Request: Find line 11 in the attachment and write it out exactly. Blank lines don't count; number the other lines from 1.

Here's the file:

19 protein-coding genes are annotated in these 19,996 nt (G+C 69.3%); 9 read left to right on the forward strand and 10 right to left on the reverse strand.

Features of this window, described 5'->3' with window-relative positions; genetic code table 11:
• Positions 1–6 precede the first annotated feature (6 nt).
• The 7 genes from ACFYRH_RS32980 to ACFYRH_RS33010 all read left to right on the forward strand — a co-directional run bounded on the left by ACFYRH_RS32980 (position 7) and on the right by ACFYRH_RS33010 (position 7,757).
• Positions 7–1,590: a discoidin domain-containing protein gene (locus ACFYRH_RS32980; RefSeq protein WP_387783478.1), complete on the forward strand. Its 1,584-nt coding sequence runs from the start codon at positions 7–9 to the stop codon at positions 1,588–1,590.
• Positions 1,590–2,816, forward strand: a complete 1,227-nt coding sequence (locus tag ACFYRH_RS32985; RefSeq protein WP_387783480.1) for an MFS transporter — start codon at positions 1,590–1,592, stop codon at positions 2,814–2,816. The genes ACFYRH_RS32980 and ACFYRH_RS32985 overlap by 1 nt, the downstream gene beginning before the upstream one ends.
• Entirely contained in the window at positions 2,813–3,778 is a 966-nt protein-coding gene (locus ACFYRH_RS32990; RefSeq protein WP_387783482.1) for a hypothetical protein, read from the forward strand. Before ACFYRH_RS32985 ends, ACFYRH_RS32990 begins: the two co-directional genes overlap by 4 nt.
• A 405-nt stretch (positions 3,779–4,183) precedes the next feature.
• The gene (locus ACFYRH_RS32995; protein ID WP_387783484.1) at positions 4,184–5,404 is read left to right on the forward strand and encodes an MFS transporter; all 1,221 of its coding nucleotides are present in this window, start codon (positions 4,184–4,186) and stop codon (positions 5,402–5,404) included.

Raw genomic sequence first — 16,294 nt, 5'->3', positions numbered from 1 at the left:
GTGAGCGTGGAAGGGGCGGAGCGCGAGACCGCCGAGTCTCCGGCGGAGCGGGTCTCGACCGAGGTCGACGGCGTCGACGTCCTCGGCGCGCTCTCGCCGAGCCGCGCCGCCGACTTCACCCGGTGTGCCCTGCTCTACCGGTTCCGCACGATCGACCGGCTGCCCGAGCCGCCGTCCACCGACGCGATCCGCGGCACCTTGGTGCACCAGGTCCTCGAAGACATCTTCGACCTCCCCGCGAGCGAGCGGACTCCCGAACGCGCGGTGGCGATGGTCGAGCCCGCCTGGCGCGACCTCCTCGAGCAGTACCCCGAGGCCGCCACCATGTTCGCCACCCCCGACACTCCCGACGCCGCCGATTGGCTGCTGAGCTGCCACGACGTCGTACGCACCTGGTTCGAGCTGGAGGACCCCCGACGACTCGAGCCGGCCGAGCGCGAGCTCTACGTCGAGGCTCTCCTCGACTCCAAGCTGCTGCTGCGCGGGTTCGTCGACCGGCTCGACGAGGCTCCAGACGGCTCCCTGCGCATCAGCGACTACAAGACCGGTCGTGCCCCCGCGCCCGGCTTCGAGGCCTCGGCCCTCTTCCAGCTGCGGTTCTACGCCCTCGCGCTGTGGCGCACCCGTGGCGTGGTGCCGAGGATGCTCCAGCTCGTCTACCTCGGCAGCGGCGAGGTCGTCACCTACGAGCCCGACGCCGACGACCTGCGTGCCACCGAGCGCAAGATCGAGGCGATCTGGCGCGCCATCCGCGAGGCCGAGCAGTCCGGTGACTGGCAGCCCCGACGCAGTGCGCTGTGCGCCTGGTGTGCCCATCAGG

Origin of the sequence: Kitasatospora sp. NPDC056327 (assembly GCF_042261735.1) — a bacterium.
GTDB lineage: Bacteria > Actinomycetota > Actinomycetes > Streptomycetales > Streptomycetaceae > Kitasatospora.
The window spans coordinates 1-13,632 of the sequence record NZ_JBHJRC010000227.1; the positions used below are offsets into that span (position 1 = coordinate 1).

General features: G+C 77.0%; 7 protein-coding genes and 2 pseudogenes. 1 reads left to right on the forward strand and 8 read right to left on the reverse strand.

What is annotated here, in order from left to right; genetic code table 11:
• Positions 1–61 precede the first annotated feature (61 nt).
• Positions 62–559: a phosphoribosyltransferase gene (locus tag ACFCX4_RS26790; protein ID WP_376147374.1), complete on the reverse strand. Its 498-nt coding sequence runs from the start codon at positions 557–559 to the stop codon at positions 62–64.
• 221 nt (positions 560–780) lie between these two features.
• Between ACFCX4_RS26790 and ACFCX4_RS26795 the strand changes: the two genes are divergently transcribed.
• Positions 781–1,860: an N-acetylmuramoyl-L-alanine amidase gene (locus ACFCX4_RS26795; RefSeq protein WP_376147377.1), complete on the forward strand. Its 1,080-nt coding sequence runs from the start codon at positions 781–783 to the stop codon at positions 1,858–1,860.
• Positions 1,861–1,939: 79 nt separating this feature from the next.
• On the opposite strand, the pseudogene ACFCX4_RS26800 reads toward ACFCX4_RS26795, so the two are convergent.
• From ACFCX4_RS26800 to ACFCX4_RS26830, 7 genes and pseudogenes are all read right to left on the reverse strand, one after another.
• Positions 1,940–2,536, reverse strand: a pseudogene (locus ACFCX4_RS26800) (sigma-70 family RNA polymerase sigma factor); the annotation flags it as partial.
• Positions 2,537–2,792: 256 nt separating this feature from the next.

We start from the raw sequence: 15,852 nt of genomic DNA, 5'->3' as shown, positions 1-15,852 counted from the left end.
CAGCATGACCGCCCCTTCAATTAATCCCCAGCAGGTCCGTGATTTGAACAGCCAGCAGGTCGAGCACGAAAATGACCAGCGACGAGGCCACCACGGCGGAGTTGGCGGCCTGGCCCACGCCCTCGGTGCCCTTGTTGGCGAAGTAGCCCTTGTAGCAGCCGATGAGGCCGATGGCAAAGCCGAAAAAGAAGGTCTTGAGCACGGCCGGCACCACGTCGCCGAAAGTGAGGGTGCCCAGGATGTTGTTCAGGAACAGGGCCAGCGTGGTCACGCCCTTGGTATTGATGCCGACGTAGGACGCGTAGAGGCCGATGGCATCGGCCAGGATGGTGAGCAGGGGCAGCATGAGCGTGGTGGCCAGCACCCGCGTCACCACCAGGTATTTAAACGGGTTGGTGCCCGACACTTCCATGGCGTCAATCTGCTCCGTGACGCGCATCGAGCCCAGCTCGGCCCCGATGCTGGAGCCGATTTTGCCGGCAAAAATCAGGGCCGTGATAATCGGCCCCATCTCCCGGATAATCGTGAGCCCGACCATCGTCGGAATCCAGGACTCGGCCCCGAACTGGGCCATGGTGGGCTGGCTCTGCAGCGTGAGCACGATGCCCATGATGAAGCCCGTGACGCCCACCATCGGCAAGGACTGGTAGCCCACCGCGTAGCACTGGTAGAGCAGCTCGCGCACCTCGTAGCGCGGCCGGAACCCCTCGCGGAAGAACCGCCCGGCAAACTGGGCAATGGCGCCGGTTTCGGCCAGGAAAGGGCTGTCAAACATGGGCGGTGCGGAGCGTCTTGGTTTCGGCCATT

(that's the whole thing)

GTGAGCGTGGAAGGGGCGGAGCGCGAGACCGCCGAGTCTCCGGCGGAGCGGGTCTCGACCGAGGTCGACGGCGTCGACGTCCTCGGCGCGCTCTCGCCGAGCCGCGCCGCCGACTTCACCCGGTGTGCCCTGCTCTACCGGTTCCGCACGATCGACCGGCTGCCCGAGCCGCCGTCCACCGACGCGATCCGCGGCACCTTGGTGCACCAGGTCCTCGAAGACATCTTCGACCTCCCCGCGAGCGAGCGGACTCCCGAACGCGCGGTGGCGATGGTCGAGCCCGCCTGGCGCGACCTCCTCGAGCAGTACCCCGAGGCCGCCACCATGTTCGCCACCCCCGACACTCCCGACGCCGCCGATTGGCTGCTGAGCTGCCACGACGTCGTACGCACCTGGTTCGAGCTGGAGGACCCCCGACGACTCGAGCCGGCCGAGCGCGAGCTCTACGTCGAGGCTCTCCTCGACTCCAAGCTGCTGCTGCGCGGGTTCGTCGACCGGCTCGACGAGGCTCCAGACGGCTCCCTGCGCATCAGCGACTACAAGACCGGTCGTGCCCCCGCGCCCGGCTTCGAGGCCTCGGCCCTCTTCCAGCTGCGGTTCTACGCCCTCGCGCTGTGGCGCACCCGTGGCGTGGTGCCGAGGATGCTCCAGCTCGTCTACCTCGGCAGCGGCGAGGTCGTCACCTACGAGCCCGACGCCGACGACCTGCGTGCCACCGAGCGCAAGATCGAGGCGATCTGGCGCGCCATCCGCGAGGCCGAGCAGTCCGGTGACTGGCAGCCCCGACGCAGTGCGCTGTGCGCCTGGTGTGCCCATCAGG